The Tag team has done an amazing job of adapting to remote work and we had time to establish changes before the move home. This greatly enabled us to work through any risks and problems before they arose.

Obviously, working remotely means there are less ad-hoc conversations. As we can't just walk over to someone in the office, we're being much more intentional about who needs to be in conversations, and more specific about what we need. It can be easy to miss information, so myself and the team are working on communicating constantly through an all-day "Zoom room".

It also helped that most of Tag (myself included) had used Zoom for work before. I have been using it with remote team members and contractors, so this set my expectations. I imagine if I hadn't, it would have taken a bit more time to get used to this way of communicating.

What does your typical day look like when working remotely?

My working day is as close to the usual working day as it can be, with a lot more reliance on Zoom. We all have our working hours and lunchtimes on display to make sure others know when we are online and working, and also to make sure we take a proper break for lunch. We also have a #lunchappreciation Slack channel so now we're all taking a bit more care over food preparation.

As we can't just walk over to someone in the office, we're being much more intentional about who needs to be in conversations
Lauren Davidson

The day starts, as it always does, with morning stand-ups - projects, pitching, production etcetera. One big change we made is all-day Zoom rooms for each project. We have a constant online meeting room through Zoom, available for each team member to be present all day. Within each room, we have breakout rooms for each discipline, for specific discussions around art or code.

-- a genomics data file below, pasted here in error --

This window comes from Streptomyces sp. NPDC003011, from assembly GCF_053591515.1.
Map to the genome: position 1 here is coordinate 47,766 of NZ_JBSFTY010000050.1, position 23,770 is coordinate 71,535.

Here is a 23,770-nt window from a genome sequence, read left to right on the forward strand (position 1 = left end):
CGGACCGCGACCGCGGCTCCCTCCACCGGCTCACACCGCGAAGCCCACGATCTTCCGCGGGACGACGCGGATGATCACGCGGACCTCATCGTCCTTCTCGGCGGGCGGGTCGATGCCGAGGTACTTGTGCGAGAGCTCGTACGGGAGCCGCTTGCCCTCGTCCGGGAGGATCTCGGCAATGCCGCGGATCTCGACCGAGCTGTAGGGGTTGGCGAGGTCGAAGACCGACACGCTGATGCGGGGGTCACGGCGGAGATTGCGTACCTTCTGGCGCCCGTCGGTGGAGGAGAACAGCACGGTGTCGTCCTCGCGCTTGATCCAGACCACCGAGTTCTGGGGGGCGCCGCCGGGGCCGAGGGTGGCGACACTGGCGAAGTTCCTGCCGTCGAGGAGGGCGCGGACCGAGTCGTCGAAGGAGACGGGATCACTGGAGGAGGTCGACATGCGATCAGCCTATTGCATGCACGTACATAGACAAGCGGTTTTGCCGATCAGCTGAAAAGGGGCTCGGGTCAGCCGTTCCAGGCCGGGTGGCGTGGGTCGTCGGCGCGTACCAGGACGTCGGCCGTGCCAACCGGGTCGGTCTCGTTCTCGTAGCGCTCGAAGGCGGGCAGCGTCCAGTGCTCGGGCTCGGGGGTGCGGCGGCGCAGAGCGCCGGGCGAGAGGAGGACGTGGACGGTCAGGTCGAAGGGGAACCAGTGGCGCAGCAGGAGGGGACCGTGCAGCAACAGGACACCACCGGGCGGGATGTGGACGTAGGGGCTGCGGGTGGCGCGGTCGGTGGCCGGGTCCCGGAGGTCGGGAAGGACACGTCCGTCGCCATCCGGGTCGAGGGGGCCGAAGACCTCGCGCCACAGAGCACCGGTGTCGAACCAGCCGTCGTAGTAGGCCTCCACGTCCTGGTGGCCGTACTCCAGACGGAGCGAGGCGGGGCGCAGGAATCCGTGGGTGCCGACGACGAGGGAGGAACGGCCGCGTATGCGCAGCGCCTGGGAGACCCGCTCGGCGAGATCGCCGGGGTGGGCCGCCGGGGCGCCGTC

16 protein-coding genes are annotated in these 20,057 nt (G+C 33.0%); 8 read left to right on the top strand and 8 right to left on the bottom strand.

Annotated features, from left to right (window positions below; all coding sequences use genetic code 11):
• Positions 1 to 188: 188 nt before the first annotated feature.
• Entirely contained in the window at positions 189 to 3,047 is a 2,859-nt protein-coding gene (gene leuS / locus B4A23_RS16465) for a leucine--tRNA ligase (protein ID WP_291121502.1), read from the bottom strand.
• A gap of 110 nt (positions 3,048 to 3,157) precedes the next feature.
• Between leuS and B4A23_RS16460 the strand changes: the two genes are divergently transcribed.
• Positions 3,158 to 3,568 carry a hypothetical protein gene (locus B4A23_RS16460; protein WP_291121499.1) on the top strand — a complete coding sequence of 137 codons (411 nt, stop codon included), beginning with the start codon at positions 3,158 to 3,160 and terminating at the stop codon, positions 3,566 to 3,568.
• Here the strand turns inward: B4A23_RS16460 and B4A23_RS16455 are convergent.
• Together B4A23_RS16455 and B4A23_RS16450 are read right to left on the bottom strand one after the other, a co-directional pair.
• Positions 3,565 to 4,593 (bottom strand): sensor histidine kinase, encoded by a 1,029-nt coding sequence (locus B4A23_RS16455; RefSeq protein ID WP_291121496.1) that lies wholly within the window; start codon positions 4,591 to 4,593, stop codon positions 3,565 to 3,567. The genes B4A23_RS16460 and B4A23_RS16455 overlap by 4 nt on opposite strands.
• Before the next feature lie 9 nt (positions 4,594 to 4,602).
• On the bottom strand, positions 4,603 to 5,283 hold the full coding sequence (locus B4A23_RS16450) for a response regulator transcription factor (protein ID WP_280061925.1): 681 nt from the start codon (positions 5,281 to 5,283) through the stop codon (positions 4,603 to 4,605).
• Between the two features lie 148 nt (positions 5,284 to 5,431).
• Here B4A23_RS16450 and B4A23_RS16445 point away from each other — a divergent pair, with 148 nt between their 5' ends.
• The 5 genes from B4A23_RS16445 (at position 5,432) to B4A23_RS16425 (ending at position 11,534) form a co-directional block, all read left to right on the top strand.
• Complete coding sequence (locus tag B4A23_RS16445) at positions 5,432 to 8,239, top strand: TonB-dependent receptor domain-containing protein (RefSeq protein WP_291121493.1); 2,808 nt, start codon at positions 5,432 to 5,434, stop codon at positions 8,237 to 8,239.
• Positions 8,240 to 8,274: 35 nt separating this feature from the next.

It feels a little bit less like isolation when you can see the rest of your team are available to chat instantly. Most people have their webcams on all day, so you get to see everyone's cheery faces.

What do you think are the biggest advantages and disadvantages of remote working?

I think the biggest advantage of remote working is the improvement in work-life balance. There isn't a commute so you gain time in the morning. Over lunch, as people are already at home, they are more likely to take a proper break.

When it comes to communication, there are advantages and disadvantages. We're finding that we need to be a lot more intentional about who needs to be involved and informed in meetings and be very clear on objectives and outcomes. It can be easy to talk over each other on video calls, but we make sure that everyone is heard. Having access to the team in Zoom, you can get clarification on something quickly and easily, and have the whole team input, which is very useful for decision making and progress.

The biggest disadvantage for me is seeing my teammates in person. Personally, I can't wait to get back into the office. I work with a fantastic bunch of people, who are great to be around.

Is there anything you wish you had known before moving to remote working?

It's a big change, and something like that does take some adjustment. But mostly, the way I'm seeing it right now is that it's a challenge and the way we're encouraged to deal with challenges at Tag is to try our best, communicate well with each other and learn from what you discover, so that you can improve.

It's certainly an unusual situation, but we're already discovering ways to improve how we work that will come in handy, even when we're all back in the office again.

Do you have any advice for others who are struggling to adjust to remote work?

I think having an all-day virtual room really helps the team, and myself. You still feel like there are people around you, supporting you, and immediate decisions can be made if the whole team is in the room.

At Tag, we are still finding time to chat about life, have fun, and laugh together. This is one of the many reasons I've adjusted well to remote work, so where possible, I recommend you find time to do this.

After the pandemic ends and if you were given the choice, would you prefer to continue working remotely or go back to working in an office?

I can see the benefits of having the option to work from home for some disciplines if you need to focus and have some dedicated time. Practically it's good for people to have the option for childcare or having a boiler repaired.

But I enjoy the buzz of the office and real-life interactions. I enjoy finding out how other projects are doing by catching up with other team members when they have a few minutes spare, or having a chat in the kitchen when making a coffee.

Deputy Editor

Matthew Forde is the deputy editor at and also a member of the Pocket Gamer Podcast. You can find him on Twitter @MattForde64 talking about stats, data and everything pop culture related - particularly superheroes.